Beijing’s Decision and the Nominating Committee

 
Based on the Sino-British Joint Declaration and the Basic Law from 1997, in 2007 the Standing Committee of the National People’s Congress (NPCSC) agreed that the election of Hong Kong’s chief executive “may be implemented by the method of universal suffrage” in 2017. Over the last year, the people of Hong Kong, the Hong Kong Government, and the authorities in Beijing have vigorously debated how that process should take place.

 
Early this year, the Hong Kong Government held a first round of public consultations to discuss the implementation of universal suffrage for the 2017 election. Hong Kong residents submitted numerous suggestions for designing the electoral system and many Hong Kong residents voiced their desire for significant democratic reform. I visited Hong Kong in early May and met with a broad cross-section of the public, including representatives of civil society and various political parties, in addition to the head of the Legislative Council and senior officials in the Hong Kong government. I can attest to the vigorous and open debate in Hong Kong about how best to implement universal suffrage.

 
That debate intensified during the summer. Local NGOs conducted an online poll of public opinion in which almost 800,000 Hong Kong residents expressed pro-democracy views, and in early July, perhaps as many as 500,000 Hong Kong residents took part in the annual pro-democracy demonstration. The Hong Kong Government in July submitted a report to Beijing based on its results of the public consultation and the NPCSC then issued its decision on August 31.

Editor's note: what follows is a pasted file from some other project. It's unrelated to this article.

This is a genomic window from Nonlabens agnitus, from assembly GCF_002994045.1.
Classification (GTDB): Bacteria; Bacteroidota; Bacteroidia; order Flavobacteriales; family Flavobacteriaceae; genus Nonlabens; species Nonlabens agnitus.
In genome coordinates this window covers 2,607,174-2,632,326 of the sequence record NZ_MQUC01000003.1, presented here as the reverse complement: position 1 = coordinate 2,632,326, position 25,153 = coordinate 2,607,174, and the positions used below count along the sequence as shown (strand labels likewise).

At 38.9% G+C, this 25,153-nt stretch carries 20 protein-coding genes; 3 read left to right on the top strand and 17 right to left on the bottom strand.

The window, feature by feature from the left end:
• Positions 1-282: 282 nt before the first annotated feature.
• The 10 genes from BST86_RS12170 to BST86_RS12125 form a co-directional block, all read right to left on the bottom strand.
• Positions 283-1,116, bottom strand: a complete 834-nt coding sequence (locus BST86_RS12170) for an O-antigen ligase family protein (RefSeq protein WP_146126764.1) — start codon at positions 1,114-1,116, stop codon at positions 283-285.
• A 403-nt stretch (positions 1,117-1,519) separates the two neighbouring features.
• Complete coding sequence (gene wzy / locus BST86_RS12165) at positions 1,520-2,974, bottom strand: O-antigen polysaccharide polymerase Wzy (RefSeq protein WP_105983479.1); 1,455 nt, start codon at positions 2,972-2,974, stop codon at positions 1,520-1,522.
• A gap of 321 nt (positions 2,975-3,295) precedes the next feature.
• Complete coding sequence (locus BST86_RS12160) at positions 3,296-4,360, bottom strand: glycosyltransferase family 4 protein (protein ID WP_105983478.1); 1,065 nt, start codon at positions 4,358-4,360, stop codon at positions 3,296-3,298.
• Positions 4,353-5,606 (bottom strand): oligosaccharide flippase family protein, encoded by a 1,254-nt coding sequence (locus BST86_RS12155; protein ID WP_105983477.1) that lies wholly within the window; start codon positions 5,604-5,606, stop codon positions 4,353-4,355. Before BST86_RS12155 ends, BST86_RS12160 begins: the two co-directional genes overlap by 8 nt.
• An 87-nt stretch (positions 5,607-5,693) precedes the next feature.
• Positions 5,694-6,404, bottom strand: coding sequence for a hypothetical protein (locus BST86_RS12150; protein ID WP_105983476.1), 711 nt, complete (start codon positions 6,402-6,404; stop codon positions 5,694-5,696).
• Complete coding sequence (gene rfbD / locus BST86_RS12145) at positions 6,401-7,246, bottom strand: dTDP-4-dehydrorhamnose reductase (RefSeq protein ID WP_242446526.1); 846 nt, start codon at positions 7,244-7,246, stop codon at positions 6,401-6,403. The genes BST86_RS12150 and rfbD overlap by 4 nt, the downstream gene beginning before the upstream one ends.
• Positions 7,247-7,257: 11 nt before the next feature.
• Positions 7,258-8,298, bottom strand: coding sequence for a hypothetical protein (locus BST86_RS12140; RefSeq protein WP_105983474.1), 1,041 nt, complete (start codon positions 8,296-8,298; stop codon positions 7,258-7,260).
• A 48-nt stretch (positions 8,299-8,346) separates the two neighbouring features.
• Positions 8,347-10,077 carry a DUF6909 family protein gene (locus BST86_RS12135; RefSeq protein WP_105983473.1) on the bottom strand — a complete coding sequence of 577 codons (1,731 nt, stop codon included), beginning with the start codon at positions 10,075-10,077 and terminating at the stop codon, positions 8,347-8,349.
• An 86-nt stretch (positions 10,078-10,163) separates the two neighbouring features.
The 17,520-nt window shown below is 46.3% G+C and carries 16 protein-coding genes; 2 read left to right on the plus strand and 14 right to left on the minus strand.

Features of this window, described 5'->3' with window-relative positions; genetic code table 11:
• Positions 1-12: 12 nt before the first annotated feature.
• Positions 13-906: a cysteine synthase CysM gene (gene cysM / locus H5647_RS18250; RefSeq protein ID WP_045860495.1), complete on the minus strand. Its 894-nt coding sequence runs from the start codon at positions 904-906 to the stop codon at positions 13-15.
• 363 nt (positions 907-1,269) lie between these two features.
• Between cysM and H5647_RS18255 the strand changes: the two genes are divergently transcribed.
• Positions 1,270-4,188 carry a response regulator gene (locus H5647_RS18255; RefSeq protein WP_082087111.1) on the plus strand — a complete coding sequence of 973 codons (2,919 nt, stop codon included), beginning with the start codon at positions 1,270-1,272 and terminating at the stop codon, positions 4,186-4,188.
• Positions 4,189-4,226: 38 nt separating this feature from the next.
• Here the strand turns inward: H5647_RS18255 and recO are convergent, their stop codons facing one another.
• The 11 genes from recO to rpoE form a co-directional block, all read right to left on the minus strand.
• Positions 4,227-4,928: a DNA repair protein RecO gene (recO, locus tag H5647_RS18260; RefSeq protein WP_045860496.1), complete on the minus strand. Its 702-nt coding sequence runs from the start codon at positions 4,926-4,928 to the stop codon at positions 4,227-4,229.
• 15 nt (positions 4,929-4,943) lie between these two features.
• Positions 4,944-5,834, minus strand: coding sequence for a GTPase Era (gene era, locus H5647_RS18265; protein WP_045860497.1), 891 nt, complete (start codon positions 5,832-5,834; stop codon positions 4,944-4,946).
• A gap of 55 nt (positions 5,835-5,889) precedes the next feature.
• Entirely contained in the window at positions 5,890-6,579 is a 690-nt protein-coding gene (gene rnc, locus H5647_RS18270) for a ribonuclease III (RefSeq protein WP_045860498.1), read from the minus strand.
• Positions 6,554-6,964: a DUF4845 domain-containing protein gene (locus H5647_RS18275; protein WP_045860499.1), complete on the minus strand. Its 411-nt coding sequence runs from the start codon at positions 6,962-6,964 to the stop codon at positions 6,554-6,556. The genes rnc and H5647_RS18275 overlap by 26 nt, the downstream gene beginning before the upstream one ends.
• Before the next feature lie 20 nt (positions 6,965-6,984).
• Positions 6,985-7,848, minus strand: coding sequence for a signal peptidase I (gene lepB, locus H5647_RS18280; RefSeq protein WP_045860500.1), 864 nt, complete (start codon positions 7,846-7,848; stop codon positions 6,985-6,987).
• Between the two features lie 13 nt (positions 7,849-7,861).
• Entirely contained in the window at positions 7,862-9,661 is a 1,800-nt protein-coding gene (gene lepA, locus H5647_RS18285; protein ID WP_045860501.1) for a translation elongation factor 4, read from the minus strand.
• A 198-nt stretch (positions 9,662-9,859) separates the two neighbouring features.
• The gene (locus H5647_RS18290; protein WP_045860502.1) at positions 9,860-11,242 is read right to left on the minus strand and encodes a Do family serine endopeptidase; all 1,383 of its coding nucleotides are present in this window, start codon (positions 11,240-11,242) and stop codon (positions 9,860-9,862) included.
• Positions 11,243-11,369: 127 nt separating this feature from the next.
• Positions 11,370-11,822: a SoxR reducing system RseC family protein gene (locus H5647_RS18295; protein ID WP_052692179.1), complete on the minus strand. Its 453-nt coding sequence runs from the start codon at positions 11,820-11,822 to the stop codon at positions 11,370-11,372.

The NPCSC decision on August 31 set limits on the selection of the Chief Executive by universal suffrage. It limited the number of candidates to two or three, required the Chief Executive to be a person who “loves the country and loves Hong Kong,” and mandated that any nominee must receive the endorsement of more than half of the 1,200 person nominating committee. While the NPCSC’s decision conformed to requirements of the Basic Law in the literal sense, it was criticized by many Hong Kong groups and triggered the public protests that are still underway. The objection to the NPCSC decision of August 31 is that it would effectively block non-establishment candidates from competing in the election for Chief Executive.

 
The Protests and the Hong Kong Government Response
On September 26, a week-long student strike and independently-organized demonstrations against Beijing’s decision escalated when a few dozen university students entered the grounds of Hong Kong Government headquarters. When a crowd surged onto a major adjacent thoroughfare, Hong Kong police used tear gas to disperse the crowd. Rather than dispersing the protesters, however, the use of tear gas prompted more residents to take to the streets and protesters settled into three main protest locations.